Here is the complete list of things I used to build timy (sans 3D printed parts)
Of course you need a cable that suits your camera, or like I did, just use the cable from a timer that I already had.
Total cost: about 50,– EURO
I first tried to program with the amazing M5ez library, but the M5Stack has a very neat feature that I wanted to keep. If you use UIflow, the code can be updated wirelessly. You can also have more than one script on the M5Stack and select the desired program during startup.
Uiflow is a bit different, as you “program” your code using predefined blocks and UIflow creates micropython code out of it. Not every function from micropython is implemented in UIflow, but you can get around this using custom ‘execute’ blocks and write your own code. To make the M5Stack listen to keypresses while counting I used micropythons inbuilt _thread library which sadly is not available as a predefined block. Variables in UIflow are always set to global, which is one thing to keep in mind if programming. With UIflow and the concept of updating your code wirelessly you can get really fast results and try them out very quickly. It also features an UI Editor, so no more guessing how the end result will look like.
To connect the shutter to ground I used a small breadboard and soldered together the following schematics. If you want to control the focus pin of the camera through software, you can use pin 29, I dont need autofocus, so I simply connected the focus and shutter pin together to pin 26 of the M5Stack.
To make everything fit together neatly I designed a case and 3d printed it in PLA. Everything fits together without screws, the lid just slides onto the bottom of the case. To support the M5Stack at the top, I just turned off elephant foot compensation in PrusaSlicer. This creates a very small lip to prevent the M5Stack from falling out at the top. Everything prints without supports and fits together snuggly. The case also has a carabiner mount to attach it to a tripod if you dislike the other mounting options.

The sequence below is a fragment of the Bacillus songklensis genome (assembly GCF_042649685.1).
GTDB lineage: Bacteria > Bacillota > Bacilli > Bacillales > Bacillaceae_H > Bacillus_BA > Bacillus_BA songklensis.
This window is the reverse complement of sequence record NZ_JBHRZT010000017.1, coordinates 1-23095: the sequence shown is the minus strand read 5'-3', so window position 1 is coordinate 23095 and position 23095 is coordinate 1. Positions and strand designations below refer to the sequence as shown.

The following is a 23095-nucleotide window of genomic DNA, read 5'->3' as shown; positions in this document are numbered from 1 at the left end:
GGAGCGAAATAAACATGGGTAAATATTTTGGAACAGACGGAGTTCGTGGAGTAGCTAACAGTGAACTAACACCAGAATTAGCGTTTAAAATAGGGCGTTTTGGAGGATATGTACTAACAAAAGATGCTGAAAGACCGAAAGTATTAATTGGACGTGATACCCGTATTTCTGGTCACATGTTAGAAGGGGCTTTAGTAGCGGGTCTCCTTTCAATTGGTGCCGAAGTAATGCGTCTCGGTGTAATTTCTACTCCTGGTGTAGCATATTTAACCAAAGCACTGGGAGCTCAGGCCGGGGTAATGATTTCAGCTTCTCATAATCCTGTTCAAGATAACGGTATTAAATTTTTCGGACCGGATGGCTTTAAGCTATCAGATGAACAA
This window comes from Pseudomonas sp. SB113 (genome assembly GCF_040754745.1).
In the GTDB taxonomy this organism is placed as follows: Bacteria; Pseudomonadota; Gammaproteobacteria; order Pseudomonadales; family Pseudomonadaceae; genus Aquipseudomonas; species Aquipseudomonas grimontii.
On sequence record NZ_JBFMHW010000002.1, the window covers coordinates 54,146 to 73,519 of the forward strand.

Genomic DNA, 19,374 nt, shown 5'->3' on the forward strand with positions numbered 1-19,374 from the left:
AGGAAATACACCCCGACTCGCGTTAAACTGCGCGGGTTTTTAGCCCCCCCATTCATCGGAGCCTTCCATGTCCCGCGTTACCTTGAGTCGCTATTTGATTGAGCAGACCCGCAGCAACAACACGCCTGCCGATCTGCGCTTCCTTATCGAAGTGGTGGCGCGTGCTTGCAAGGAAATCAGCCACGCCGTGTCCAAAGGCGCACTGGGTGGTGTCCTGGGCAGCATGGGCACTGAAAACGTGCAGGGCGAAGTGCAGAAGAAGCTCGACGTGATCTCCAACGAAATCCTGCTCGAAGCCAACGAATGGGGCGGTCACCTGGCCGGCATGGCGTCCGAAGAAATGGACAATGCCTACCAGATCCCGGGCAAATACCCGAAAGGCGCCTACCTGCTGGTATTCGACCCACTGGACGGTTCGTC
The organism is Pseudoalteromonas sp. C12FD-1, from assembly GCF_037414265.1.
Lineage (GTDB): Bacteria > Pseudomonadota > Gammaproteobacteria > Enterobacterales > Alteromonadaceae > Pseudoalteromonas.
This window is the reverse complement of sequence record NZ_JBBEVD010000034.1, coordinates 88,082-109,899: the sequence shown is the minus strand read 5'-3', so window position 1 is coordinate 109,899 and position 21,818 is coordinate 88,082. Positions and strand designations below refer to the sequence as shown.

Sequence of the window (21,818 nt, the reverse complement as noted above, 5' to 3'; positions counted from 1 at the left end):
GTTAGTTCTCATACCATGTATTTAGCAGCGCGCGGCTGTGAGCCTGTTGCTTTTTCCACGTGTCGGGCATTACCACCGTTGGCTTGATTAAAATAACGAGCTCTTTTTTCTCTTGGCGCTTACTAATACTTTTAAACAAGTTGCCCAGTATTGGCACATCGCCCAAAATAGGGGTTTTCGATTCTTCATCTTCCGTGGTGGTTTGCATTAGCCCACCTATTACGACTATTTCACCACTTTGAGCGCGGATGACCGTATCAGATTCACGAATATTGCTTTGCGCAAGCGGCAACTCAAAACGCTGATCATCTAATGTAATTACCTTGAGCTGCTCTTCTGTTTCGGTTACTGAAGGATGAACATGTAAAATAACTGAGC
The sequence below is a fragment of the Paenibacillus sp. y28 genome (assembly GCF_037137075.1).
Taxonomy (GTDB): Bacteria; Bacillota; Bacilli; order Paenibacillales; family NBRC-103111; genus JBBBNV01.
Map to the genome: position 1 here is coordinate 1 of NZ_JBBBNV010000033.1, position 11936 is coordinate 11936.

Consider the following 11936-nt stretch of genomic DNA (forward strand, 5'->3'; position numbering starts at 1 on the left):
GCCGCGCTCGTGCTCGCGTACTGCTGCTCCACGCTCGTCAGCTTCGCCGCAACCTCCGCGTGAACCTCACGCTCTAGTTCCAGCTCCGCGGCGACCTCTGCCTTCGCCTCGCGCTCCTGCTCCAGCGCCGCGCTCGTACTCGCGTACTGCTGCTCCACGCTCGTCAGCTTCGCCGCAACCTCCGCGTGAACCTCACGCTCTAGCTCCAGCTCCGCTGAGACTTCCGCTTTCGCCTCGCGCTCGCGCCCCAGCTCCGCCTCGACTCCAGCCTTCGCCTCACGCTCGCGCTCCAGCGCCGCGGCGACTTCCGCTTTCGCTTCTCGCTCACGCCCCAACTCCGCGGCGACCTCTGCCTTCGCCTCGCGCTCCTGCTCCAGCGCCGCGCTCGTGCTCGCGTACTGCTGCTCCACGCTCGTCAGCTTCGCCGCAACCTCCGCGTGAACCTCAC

If you need to make edits to the mounts or have other ideas for your own case, my design is available on Tinkercad
How it works
timy currently has two modes:
Bulbmode – I use this to get my baseline Exposure and to compose the camera for later timed shoots. I usually shoot at a higher ISO and then calculate the right time for my lower ISO shots. It can also be used as a remote trigger in this mode. Easiest mode ever. Press Start to open the shutter, Stop to close the shutter. Stop is actually Pause. The Reset Button then resets the time to zero. The Display can be turned off ehen running to save battery. The LED bars on the side show a Knight Rider light while running.
Timelapse Mode – Although not really used for TimeLapse in my case, it can be used to shoot TimeLapse, but is only made for Bulb Mode Timelapses beyond 1 seconds Exposures. If there is need for a classic TimeLapse Timer, it’s easy enough to implement. All Settings are saved in EEPROM and survive a reset/reboot. The delay setting is mainly to give the camera enough time to save the picture to the SD-card and only really matters on sub 10 second exposures. If exposing for minutes, a zero millisecond delay setting will not really matter and will take picture after picture as fast as possible. My Olympus E-M10 for instances needs a 450ms delay to get consistent timings under 60 seconds. An Exposure always starts with the set delay.
All downloads can be found on my github for this project.
To show timy in action, here is a way too long video about remote timers and of course about timy. Bonus: USB charging madness.
If you have any questions about timy, suggestions, feature requests or if you want to show your builds of timy, feel free to leave a comment
About the Author
Dirk Essl is an IT Solution Architect working for a German television network. He is very passionate and nerdy about various operating systems – he’s not a programmer, but he likes writing software if something that he needs is not available. He also runs caffenol blog and the biggest caffenol community on the web.
You can see more of Dirk’s work on his website and follow him on Facebook and YouTube. This article was also published here and shared with permission.